“If you rush over there, I’m going to run with you. But if you rush over there, it’s going to get worse,” Booker said.


Lisa Autry

A group of Kentucky voters, including a state lawmaker, has filed a federal lawsuit against Governor Andy Beshear and Secretary of State Michael Adams.  The suit challenges the minimal number of polling locations for the June 23 primary election.

The lawsuit was filed this week by State Representative Jason Nemes and voters in Jefferson, Fayette, Boone, Kenton, and Campbell counties. The county clerks and local boards of election in those counties are also named as defendants.

The lawsuit alleges there will be “significant voter suppression” if there’s only one in-person polling location in each county. 

Facebook/Daviess County Clerk

Daviess County has hired temporary workers to handle an increasing number of mail-in ballots arriving ahead of Kentucky's June 23 primary election.

Residents are being encouraged to vote by mail in order to prevent the spread of COVID-19.

So far, Daviess County has mailed out more than 7,300 absentee ballots and has 4,300 more in the queue that will soon be mailed out.

When voters request an absentee ballot through the online state portal at GoVoteKY.com, each one has to have three labels printed - one for the mailing envelope, and then an inner and outer label for the voter to return the ballot to the county clerk.

Rhonda J. Miller

Charles Booker has been endorsed by two of the nation’s most high-profile progressive politicians in his race for Kentucky’s upcoming U.S. Senate primary.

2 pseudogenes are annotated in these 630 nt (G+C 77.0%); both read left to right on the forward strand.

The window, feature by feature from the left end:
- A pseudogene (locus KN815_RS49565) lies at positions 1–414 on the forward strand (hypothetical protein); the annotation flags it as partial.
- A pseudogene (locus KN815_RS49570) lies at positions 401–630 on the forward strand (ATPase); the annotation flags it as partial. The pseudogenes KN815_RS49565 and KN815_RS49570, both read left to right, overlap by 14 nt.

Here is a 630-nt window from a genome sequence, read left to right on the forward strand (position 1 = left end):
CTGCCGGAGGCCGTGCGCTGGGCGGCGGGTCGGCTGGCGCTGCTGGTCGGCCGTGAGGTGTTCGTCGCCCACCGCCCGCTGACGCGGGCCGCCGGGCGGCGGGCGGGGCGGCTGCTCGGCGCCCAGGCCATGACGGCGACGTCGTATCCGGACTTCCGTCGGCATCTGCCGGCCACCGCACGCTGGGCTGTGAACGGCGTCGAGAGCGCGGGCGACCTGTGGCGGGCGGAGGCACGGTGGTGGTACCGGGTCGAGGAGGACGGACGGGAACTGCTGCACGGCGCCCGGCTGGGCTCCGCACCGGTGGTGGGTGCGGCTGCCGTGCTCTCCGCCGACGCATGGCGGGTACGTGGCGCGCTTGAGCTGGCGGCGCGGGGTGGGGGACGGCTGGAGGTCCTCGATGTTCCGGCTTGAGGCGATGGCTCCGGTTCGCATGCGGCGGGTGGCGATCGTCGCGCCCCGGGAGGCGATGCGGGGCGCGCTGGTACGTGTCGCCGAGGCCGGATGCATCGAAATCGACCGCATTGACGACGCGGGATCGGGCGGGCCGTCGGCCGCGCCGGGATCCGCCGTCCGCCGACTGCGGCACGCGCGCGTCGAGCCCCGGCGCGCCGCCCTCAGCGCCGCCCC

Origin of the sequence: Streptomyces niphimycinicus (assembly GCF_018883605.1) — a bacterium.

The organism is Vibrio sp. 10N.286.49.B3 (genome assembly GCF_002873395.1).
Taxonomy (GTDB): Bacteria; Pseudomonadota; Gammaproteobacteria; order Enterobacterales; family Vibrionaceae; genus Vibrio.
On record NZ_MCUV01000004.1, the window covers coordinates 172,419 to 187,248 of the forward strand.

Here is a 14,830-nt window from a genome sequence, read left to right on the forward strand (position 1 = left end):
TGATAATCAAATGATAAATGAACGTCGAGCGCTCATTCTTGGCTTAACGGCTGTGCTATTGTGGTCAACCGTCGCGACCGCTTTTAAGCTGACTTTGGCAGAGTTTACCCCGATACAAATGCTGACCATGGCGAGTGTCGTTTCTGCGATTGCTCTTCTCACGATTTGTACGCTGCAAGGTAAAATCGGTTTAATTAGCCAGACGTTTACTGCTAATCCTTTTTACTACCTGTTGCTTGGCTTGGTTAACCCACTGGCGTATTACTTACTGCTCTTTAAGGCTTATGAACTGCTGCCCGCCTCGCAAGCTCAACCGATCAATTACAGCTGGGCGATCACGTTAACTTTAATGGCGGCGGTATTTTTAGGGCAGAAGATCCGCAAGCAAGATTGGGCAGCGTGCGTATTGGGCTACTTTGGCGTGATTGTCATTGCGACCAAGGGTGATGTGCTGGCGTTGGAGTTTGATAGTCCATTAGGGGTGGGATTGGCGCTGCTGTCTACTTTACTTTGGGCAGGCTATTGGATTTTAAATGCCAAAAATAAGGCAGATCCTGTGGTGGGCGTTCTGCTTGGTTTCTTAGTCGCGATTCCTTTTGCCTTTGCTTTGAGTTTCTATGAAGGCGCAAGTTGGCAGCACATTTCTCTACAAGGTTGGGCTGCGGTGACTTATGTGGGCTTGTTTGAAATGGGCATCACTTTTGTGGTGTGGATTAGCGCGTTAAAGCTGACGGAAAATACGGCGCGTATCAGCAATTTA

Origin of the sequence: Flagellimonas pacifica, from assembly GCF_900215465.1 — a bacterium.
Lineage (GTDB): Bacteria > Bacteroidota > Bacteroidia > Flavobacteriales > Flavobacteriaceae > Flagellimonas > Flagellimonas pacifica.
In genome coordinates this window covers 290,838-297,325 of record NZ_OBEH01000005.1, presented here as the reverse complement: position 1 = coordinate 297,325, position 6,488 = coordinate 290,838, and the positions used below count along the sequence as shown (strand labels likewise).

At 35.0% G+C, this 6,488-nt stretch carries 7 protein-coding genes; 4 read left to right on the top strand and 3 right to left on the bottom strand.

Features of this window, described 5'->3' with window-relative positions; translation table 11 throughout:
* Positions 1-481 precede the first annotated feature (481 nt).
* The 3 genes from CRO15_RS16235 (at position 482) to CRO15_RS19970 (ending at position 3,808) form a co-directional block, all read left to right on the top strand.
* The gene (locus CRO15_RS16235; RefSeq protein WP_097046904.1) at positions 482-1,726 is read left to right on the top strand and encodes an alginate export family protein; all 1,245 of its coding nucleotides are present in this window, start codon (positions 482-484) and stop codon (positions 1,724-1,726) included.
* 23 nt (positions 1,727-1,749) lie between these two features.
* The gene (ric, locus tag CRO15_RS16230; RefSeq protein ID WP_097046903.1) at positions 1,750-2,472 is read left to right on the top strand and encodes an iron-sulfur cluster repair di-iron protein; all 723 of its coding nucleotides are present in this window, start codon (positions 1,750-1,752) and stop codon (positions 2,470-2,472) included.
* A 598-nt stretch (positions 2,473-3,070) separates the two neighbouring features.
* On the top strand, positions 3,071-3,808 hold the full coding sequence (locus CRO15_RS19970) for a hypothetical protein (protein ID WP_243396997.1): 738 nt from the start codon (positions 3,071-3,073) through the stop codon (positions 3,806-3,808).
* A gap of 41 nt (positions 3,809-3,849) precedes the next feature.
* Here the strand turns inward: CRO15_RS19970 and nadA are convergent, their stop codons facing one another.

Vermont Sen. Bernie Sanders and U.S. Rep. Alexandria Ocasio-Cortez of New York on Tuesday endorsed Booker’s campaign.

Booker is a first-term state Representative from Louisville, and one of ten Democratic candidates running in his party’s primary for the U.S. Senate.

PEW/Associated Press/Ted A. Warren

To prevent the spread of COVID-19, Gov. Andy Beshear issued an executive order recommending that Kentucky voters use an absentee ballot for the June 23 primary election.

In Pulaski County, several thousand residents have already requested those absentee ballots so they can mail in their vote.

The phones have kept ringing as Pulaski County Election Coordinator Mark Vaught said requests for absentee ballots are coming in strong

“We’ve got 6,437 as of right now,” Vaught said around midday on June 8.

Through days of unrest, dozens of American cities — from Minneapolis to Atlanta, from New York to Grand Rapids, Mich. — have been wracked by violent protests.